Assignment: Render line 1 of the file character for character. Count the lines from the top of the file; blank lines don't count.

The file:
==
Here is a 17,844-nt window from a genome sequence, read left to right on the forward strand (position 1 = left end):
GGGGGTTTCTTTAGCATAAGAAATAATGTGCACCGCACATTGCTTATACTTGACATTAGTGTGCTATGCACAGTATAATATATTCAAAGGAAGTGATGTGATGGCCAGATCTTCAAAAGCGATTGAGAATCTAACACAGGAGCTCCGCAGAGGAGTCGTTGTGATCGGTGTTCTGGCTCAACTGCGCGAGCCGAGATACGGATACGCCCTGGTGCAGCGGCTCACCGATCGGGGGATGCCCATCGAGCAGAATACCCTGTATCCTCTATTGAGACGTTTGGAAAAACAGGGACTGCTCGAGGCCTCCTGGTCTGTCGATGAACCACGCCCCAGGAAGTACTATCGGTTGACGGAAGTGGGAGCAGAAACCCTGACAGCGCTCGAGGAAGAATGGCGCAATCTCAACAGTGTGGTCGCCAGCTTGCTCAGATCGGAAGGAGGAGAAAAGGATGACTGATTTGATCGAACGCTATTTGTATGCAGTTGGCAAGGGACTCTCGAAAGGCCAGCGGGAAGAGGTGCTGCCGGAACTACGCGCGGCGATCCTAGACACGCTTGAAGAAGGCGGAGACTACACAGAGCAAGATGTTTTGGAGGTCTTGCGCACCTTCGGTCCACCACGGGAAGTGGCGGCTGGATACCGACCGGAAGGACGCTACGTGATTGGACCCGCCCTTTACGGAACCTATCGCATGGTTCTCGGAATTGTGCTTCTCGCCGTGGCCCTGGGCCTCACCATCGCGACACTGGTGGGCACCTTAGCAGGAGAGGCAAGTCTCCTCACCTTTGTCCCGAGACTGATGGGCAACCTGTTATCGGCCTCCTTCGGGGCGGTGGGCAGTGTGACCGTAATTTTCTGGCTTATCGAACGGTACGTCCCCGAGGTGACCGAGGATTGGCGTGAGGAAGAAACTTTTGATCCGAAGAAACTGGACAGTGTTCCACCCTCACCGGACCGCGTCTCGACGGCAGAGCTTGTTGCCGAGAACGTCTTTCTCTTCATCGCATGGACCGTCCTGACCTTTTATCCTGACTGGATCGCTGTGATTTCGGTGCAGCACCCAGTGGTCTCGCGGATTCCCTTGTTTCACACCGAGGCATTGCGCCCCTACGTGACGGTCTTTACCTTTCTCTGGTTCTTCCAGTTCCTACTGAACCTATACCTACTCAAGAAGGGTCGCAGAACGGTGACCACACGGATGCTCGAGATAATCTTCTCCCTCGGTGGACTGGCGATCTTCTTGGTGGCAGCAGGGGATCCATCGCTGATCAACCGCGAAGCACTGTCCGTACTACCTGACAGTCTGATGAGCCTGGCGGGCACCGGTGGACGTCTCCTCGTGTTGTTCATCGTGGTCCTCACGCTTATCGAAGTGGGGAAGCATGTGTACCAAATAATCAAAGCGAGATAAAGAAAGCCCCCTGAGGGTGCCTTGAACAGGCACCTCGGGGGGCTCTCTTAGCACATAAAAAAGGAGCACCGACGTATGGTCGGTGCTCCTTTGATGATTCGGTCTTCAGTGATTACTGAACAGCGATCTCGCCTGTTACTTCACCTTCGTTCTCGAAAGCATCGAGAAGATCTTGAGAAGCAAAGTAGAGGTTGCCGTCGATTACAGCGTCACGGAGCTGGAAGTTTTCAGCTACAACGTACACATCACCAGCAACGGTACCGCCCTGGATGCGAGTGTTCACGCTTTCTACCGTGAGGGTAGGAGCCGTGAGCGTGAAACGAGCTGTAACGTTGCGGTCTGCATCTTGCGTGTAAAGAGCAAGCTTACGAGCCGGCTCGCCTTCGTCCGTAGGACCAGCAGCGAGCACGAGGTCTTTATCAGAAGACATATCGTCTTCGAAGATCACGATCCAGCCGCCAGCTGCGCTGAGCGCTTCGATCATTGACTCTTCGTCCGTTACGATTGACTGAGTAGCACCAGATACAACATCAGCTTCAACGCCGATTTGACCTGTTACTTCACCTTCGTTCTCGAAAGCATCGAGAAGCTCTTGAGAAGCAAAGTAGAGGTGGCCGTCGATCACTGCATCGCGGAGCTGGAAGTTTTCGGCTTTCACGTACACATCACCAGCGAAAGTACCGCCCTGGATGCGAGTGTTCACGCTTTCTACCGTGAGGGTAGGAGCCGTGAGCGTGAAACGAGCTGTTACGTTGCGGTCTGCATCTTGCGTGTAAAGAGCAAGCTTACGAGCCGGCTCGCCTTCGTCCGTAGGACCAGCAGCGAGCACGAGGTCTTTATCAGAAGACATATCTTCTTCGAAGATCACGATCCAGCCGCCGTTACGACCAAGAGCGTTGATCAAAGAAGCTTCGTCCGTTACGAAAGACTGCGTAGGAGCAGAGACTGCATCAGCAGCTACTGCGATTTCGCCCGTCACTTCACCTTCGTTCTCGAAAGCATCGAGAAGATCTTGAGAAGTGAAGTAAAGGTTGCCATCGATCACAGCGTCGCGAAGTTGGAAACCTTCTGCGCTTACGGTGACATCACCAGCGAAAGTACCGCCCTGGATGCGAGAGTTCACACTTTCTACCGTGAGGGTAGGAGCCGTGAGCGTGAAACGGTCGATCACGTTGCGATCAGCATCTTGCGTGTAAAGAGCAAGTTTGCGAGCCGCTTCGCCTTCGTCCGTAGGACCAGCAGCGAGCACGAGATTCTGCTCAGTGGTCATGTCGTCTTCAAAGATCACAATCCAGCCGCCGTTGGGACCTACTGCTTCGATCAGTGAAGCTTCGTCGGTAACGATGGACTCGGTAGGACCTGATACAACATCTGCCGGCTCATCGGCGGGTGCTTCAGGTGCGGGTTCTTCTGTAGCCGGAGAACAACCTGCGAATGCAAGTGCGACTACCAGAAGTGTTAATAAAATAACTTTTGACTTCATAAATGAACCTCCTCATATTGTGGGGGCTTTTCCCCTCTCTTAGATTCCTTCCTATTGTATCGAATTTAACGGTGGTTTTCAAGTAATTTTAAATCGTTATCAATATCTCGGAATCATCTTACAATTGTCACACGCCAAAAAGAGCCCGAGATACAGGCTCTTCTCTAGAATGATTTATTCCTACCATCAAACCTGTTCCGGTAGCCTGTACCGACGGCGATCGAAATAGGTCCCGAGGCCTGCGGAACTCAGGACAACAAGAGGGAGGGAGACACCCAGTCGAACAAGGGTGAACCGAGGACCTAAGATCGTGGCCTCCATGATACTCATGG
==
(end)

Here is a 17,844-nt window from a genome sequence, read left to right on the forward strand (position 1 = left end):